Mobile tethering can be done either by activating and connecting to a smartphone’s local Wifi hotspot, or by plugging the phone into the computer directly. Perform a Google search for the “smartphone model + mobile tethering” for specific model information.
To build an application for remotely connecting in VR, you will need to have access to 3D assets. These can be either 3D models, 360 videos or images, or scan data, such as point cloud data.
You can acquire 3D models quickly and easily by using an online content library, such as Sketchfab (see our tutorial on how to get 3D models from Sketchfab). Other options are using photogrammetry (where you can take a series of photos of an actual object and use software such as Recap, Meshroom or many others to automatically create a 3D model), using a 3D scanner to generate a point cloud, or creating the 3D model manually using a 3D modelling program like 3DSMax or Blender.
360 Videos and images
360 Videos and images can be easily created either using an affordable 360 camera (like the Gear 360), a more professional 360 camera (like the Insta360 Pro 2), or even capturing a photosphere with your smartphone.
Bringing avatars into your scene (either to represent yourself or “agents/bots” in your application) can vary from program to program. Vizard and Vizible include a few built-in avatars that you can choose from. One option for adding more avatars may be to use an online avatar library, such as Mixamo.
Building a VR Application
To get started on creating a virtual scene for remote collaboration there are a few software tools you can choose from. Here are some quick options.
Vizible™ by WorldViz, is a software designed for easily creating remote Virtual Reality sessions. There is no coding involved and you schedule your session as you would a GoToMeeting type invite. Putting together the presentation is as easy as clicking and dragging in your assets. All interactivity (such as visibility of items, animations, proximity sensors, etc.) is done through an intuitive, right-click method. You can control the progression of your session by creating “slides”, similar to setting up a PowerPoint presentation.
Vizard™ is a Python based Virtual Reality creation application designed specifically for research-focused VR. It easily connects to a wide variety of hardware, from headsets, to motion tracking systems, data gloves, eye tracking, and more. To run Vizard for remote collaboration there is a built-in collaboration functionality allowing users to connect either on a local network, or via VPN if remote, as well as embedded networking tools.
Other Multi-User VR Platforms
There are also a growing selection of online multi-user Virtual Reality platforms one can choose from. Here are a few of the more popular ones being used currently.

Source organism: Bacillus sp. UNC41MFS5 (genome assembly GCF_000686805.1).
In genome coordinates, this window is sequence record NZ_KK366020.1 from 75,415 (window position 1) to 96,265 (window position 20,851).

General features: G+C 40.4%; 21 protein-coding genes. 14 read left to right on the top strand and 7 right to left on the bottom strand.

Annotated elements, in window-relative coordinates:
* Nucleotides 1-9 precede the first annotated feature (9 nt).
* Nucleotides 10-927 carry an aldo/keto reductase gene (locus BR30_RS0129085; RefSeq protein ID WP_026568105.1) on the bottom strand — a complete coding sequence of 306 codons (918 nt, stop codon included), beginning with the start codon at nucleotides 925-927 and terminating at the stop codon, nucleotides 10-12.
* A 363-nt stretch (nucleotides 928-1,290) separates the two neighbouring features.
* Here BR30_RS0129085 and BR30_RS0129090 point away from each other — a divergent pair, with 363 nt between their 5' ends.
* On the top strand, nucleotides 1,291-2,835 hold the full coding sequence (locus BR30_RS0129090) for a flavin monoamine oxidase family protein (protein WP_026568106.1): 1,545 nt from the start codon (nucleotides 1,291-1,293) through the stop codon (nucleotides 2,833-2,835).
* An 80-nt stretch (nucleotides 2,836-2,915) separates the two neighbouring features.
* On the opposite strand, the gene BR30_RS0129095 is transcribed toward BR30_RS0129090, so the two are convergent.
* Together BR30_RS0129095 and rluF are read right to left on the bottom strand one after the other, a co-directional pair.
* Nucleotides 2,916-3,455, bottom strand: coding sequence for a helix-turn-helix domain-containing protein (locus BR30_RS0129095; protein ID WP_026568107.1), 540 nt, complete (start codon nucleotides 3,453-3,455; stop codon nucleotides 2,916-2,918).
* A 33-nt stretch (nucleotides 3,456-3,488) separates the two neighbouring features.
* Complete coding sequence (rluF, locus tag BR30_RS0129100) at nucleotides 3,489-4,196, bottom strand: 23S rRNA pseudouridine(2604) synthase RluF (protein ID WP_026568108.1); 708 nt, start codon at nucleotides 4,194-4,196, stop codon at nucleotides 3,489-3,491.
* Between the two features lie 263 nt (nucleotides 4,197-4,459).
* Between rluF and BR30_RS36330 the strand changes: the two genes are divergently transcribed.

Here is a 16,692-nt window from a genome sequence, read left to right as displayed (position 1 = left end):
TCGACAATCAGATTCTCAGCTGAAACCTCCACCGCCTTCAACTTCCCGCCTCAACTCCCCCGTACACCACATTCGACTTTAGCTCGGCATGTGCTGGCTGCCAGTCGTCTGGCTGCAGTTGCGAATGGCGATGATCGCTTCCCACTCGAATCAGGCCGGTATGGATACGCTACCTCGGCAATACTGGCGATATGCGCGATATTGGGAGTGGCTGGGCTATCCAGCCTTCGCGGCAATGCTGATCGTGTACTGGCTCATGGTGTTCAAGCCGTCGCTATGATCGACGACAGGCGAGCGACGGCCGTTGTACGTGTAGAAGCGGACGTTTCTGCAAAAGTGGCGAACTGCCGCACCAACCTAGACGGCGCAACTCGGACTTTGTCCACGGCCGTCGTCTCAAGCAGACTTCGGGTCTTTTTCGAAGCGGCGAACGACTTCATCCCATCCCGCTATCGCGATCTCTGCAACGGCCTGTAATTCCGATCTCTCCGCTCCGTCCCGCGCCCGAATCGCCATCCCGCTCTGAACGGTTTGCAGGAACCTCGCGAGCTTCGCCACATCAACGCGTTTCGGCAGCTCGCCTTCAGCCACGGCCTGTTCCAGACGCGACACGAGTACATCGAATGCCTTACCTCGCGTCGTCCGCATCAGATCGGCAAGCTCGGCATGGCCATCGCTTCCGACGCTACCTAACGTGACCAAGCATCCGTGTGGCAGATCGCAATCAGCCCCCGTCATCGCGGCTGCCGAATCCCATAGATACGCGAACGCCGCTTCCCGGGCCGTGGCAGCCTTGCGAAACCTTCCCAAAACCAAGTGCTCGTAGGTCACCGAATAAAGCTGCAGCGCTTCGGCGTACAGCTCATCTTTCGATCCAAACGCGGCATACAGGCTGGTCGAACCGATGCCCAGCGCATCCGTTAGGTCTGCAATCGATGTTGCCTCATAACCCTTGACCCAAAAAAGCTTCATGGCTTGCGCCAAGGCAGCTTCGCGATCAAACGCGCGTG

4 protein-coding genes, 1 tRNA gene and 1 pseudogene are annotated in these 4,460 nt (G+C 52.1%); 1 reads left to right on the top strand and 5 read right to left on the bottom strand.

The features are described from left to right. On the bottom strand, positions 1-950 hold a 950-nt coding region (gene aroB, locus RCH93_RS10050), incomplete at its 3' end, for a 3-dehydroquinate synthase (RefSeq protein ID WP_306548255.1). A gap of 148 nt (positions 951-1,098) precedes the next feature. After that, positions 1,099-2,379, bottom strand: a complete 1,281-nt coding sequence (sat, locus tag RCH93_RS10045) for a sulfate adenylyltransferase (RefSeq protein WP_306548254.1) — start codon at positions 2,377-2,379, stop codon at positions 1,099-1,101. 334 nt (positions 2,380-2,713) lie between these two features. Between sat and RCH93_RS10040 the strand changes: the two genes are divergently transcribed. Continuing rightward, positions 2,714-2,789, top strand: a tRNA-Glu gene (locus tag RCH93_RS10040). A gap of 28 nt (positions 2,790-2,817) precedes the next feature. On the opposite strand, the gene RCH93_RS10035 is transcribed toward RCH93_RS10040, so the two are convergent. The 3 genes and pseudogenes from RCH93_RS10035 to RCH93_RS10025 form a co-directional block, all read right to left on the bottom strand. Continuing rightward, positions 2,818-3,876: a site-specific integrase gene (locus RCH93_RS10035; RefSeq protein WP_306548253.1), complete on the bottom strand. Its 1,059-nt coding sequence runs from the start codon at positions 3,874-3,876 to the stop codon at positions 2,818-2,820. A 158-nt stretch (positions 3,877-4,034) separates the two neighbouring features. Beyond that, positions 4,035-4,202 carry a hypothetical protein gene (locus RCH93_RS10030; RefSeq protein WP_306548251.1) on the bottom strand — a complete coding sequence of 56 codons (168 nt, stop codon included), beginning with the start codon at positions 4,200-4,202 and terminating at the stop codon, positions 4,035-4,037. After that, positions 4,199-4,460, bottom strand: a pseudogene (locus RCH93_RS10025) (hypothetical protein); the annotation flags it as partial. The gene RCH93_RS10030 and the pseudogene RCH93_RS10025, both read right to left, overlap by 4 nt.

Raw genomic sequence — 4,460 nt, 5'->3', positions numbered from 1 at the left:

Altspace VR - A virtual meeting space where users can do things such as watch play games together, watch videos, open up a web browser and chat with other avatars.
VRChat - Started in 2017, VRChat is a massive multiplayer VR platform. It has extensive support for a large number of hardware configurations. It has gained some popularity due to Twitch streaming and YouTube videos
BigScreen - Mostly a platform for users to get together and watch movies and play games in VR.
Mozilla Hubs - An open source VR chat room that allows users to create their own rooms and invite friends.
Future of VR Collaboration
Driven by the need to work together in a socially distanced setup, remote virtual collaboration is turning from a ‘nice to have’ to a requirement. Next to eliminating the danger of spreading COVID-19, adoption is driven by the desire to reduce travel time and cost when it comes to being able to experience a geometrical setup or object together as a group for presentations or training.
That said, remote collaboration is still fighting with issues including
Connectivity - how fast and reliable is your internet connection
Availability of high-end VR end-to-end hardware and software. Do all participants have a ‘game quality’ computer and VR setup?
Driver stability - basic drivers for all high-end devices still require relatively frequent updates
Firewalls create major obstacles for functional VR meetings in larger companies
5G - Accelerating remote VR collaboration
The rollout of 5G will provide the connectivity and bandwidth needed for every user to connect to a high-quality VR meeting session.
Augmented Reality (AR) participants in VR
Bringing augmented reality devices into the mix with VR devices will allow a more versatile use of meetings.
Better hardware will make the existing VR experiences even more compelling and allow for higher performance:
Eye tracking and foveated rendering in all VR headsets
Focal adjustment for correct focal distance (depending on eye tacking) makes the VR perception close to equivalent with real-world experience
Rendering power in 5G wireless points might allow for real-time rendering without need for weight or power in VR headsets
Are you interested in a consultation for your own remote VR collaboration solution? Please get in touch with us at firstname.lastname@example.org and our VR experts will set up a call with you.